The Origin Story Of Nescafé Instant Coffee Dates Back To The 1930s

Necessity is the mother of invention. The old adage applies to instant coffee. Contrary to prevailing logic, Nescafé, the world's first globally distributed instant coffee brand, wasn't developed as a modern convenience for mid-century homemakers. Its genesis was driven by a last-ditch effort to repurpose tons of coffee beans laying waste in Brazilian storage facilities. It's a story that involves loss, unexpected connections, and perseverance.

When the U.S. stock market crashed in 1929, coffee prices tanked. As the world's largest coffee producer, Brazil took a direct hit. A longstanding government policy made matters even worse. In order to maintain steady prices on the country's largest export, the Brazilian government routinely purchased excess stores of coffee beans and held them in warehouses for later distribution. The laws-of-supply-and-demand strategy was meant to drive up prices by limiting available inventory. It worked for a while, but there was a fatal flaw in the plan. To finance the scheme, the government borrowed from foreign governments. When the market crashed, the value of existing inventory dropped 90%, leaving the government of Brazil and its financiers with tons of worthless coffee beans.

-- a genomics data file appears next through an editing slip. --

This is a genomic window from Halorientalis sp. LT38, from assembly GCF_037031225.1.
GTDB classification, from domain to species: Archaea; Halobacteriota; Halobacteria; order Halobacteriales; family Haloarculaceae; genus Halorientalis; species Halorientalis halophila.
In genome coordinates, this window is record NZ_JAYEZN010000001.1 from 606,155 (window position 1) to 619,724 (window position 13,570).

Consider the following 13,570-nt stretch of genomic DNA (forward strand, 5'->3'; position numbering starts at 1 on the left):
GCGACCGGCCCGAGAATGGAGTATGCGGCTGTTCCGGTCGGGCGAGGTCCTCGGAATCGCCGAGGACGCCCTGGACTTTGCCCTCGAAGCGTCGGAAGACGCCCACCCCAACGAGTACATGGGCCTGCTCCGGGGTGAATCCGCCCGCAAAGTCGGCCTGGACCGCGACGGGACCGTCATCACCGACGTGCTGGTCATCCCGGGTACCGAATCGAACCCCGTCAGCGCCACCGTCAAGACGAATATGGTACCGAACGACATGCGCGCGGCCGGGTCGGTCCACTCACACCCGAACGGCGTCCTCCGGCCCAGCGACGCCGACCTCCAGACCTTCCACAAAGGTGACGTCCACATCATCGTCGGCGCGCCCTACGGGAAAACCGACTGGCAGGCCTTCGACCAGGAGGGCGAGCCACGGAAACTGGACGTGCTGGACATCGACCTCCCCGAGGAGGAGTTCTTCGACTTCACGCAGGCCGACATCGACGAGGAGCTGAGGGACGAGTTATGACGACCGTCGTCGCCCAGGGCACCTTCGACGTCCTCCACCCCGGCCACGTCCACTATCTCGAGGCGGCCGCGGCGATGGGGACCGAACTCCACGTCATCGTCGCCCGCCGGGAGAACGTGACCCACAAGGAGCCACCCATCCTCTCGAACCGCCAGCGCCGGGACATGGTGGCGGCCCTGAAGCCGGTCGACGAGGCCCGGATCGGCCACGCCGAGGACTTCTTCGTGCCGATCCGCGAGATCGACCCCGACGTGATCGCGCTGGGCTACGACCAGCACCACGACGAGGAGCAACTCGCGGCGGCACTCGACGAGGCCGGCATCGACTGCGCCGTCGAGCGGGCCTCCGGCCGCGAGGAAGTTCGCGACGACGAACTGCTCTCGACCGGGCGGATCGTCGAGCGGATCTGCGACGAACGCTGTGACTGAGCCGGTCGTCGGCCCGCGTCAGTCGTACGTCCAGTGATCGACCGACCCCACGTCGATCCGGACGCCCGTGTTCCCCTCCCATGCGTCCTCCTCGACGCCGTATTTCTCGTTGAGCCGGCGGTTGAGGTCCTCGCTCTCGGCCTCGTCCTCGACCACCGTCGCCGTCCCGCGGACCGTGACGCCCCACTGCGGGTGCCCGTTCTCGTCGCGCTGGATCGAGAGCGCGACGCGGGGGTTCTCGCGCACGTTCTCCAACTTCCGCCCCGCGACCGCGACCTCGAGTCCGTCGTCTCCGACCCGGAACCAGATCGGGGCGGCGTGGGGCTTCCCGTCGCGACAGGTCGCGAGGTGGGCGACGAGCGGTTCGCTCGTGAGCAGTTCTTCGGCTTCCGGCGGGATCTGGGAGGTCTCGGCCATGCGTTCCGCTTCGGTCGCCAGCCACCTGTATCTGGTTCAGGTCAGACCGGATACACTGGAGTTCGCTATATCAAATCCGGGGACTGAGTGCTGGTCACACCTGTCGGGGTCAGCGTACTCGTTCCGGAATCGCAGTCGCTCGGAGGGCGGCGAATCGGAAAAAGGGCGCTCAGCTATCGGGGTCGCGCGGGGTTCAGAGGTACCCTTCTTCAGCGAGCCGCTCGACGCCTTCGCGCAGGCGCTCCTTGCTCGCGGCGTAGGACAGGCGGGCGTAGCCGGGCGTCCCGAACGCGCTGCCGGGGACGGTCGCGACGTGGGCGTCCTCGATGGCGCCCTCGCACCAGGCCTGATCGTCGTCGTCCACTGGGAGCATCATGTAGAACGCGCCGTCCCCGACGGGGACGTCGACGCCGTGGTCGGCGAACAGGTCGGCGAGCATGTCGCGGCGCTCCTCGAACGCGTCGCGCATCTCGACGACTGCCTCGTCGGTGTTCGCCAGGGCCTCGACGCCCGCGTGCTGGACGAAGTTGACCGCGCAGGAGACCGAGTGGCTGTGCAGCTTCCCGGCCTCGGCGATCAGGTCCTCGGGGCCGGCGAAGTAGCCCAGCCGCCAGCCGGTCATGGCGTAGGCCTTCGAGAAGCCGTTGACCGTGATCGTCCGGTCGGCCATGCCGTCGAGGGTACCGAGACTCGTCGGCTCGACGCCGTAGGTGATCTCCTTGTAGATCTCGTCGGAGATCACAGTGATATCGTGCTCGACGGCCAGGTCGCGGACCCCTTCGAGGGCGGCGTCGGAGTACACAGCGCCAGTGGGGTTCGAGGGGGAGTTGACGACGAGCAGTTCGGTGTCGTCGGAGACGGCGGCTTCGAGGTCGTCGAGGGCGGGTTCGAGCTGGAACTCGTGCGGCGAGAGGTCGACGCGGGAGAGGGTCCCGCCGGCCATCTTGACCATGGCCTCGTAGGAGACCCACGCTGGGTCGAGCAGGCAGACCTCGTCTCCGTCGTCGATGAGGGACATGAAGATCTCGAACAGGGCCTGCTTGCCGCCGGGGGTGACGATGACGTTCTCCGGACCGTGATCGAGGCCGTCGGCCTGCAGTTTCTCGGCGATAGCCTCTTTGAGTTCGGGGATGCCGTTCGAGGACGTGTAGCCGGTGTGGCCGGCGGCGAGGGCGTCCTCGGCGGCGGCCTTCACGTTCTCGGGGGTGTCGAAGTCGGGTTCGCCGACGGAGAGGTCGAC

Banque Française et Italienne pour l'Amérique du Sud, a government creditor, took a lemons-to-lemonade approach to the dire situation, partnering with Nestlé to invent a process for making high-quality instant coffee. Coincidentally, Louis Dapples, then-president of Nestlé, was a former bank employee. Dapples, in turn, tapped recent Nestlé hire, Max Morgenthaler, to seal the deal. The result? Nescafé.

If at first you don't succeed, grab some more coffee

Morgenthaler's mission wasn't easy. Others had tried and failed. On Civil War battlefields, soldiers quaffed an early version of instant coffee that reportedly went down like axle grease. And in 1901, Japanese-American chemist Sartori Kato patented a process for making soluble coffee concentrate, but it lacked the flavor and aroma of fresh coffee. Even Morgenthaler hit obstacles, including the loss of funding when, after three years of trial and error, Nestlé put the kibosh on his research. Undeterred, Morgenthaler continued experimenting on his own. Two years after Nestlé executives lost faith in the initiative, the resourceful chemist invited them to a tasting where he debuted his product. And the rest is history.

In 1937, Nestlé did a test run of Morgenthaler's instant coffee. The product, advertised as "coffee without a pot," was initially marketed to single men. (Apparently, there was some concern at the time that men were incapable of brewing a pot of coffee without female supervision). The test market also targeted mid-20th century homemakers, enabling them to serve up fresh coffee at a moment's notice. Nestlé was in for a surprise. In an instant (pun intended), it became clear that Nescafé was a hit with people from all walks of life. World War II further solidified Nescafé's hold on the market when the U.S. government ruled it was vital to the war effort. These days coffee lovers in more than 180 countries worldwide consume approximately 5,500 cups of Nescafé every second.